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Solving Systems Engineering problems on the Back of a Napkin

by Communications Team on February 24, 2012  •   Print This Post Print This Post   •   

Paul's Back of the Napkin Drawing

Paul Martin's artifact from a Dan Roam seminar, a napkin depicting the "visual thinking codex"

The other day I was able to go to a lecture by Dan Roam, the author of the wildly popular book, “The Back of the Napkin: Solving Problems and Selling Ideas with Pictures.”  His topic was, “What to do when words don’t work” and his seemingly outrageous claim the, “You can solve our problem with pictures.” What problems? Any problem. And what pictures? Well you need just a few. Look at my napkin from the seminar and you’ll see only six are needed, Portraits, Charts, Maps, Timelines, Flowcharts, and Equations. The impressive part was how effective he was in using these very simplistic graphics of circles, squares, and stick figures. And why was he able to convey concepts so powerfully with these simplistic drawings? Because almost 50% of our brain is dedicated to visual processing.

Mr. Roam made another sweeping statement during his lecture . . . “Whoever best describes the problem is the one most likely to solve it.” And this is where I believe Systems Engineers live and breathe.  Our main business is using pictures to get across the problems and their solutions. Functional Flow Block Diagrams, System Boundary Diagrams, IDEF0, Use Cases, ConOp diagrams, all the DoDAF diagrams like the OV-1, etc. All of these “pictures” are used to communicate a design of a solution to a problem.  Just look at what the Zachman Framework for enterprise architecture is all about ~~ it’s a slice and dice of different views of a system. And think about how the Systems Engineer because a story teller during each design review…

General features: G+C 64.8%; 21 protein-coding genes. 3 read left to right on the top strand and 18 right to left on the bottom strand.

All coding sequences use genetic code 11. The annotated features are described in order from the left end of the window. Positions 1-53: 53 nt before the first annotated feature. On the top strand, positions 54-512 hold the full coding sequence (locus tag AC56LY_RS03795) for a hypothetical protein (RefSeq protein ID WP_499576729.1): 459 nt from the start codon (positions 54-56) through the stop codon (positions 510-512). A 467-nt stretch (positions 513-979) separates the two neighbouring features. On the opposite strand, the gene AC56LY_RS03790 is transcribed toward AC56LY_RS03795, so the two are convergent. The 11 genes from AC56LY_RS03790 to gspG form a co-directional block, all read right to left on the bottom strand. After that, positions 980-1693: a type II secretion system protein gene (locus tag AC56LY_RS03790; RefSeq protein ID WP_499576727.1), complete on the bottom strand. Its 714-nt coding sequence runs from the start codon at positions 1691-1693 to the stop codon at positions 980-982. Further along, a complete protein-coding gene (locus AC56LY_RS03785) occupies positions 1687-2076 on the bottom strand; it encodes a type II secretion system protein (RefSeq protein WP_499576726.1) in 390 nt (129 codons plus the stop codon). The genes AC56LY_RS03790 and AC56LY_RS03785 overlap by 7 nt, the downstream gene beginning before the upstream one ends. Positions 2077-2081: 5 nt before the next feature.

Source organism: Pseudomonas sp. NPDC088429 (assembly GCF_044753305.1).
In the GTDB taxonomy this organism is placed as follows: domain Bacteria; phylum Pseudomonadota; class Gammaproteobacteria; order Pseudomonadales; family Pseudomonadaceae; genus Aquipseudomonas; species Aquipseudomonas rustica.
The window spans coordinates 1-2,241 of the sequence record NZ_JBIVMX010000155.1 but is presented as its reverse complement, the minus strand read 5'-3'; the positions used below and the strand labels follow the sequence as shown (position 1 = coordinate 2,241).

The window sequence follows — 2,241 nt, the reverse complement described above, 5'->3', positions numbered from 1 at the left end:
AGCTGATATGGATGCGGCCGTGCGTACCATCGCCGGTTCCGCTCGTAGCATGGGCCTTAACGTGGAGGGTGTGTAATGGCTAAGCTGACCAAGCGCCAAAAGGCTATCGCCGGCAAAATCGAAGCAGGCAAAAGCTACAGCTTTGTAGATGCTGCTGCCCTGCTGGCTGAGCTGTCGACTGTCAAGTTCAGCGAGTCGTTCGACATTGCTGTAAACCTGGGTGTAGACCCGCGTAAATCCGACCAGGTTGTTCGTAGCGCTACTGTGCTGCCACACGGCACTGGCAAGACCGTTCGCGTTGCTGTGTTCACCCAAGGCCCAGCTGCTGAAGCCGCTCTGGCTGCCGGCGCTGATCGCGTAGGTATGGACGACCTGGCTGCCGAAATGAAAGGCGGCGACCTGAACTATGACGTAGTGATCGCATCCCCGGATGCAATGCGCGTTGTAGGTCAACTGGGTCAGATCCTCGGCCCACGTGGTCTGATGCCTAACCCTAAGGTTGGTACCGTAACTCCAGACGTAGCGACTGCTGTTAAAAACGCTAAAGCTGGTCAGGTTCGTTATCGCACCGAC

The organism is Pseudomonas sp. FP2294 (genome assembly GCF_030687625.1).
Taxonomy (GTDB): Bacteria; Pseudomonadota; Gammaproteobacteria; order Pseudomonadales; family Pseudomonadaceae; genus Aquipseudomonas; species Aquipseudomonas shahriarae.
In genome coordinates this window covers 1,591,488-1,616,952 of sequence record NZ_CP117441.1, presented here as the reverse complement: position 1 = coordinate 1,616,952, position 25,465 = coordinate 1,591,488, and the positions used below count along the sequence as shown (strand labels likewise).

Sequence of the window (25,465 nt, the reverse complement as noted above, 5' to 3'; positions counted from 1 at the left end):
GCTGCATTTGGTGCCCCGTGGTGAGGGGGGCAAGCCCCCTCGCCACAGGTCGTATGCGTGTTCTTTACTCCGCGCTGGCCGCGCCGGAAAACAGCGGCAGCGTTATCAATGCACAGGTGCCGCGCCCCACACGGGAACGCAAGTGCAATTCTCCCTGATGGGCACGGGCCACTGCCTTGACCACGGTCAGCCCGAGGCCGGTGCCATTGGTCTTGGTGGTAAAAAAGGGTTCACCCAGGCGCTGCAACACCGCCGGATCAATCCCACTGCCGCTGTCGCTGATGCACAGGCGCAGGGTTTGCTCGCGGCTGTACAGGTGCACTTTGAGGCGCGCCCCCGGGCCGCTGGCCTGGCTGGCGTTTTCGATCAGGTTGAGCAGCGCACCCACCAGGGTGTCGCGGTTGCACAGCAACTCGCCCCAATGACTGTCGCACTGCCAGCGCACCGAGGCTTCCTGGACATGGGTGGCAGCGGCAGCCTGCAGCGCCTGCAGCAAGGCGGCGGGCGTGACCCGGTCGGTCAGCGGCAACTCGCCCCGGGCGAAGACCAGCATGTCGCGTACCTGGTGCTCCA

• Here’s the problem
  • Here’s a solution
  • Here’s the solution within its environment
  • Here’s the solution in operation
  • Here’s the solution when it needs to be repaired
  • Here’s the solution after its all finished and needs to be thrown away.

From the customer need, to the design, to the build, to the operation and maintenance, to disposal — it’s all one story with a beginning, middle and end. And the  Systems Engineer tells that story of a system’s life with mostly pictures and diagrams. So don’t worry about being able to draw, you’re just out of practice. And don’t be afraid to embrace your inner artist.


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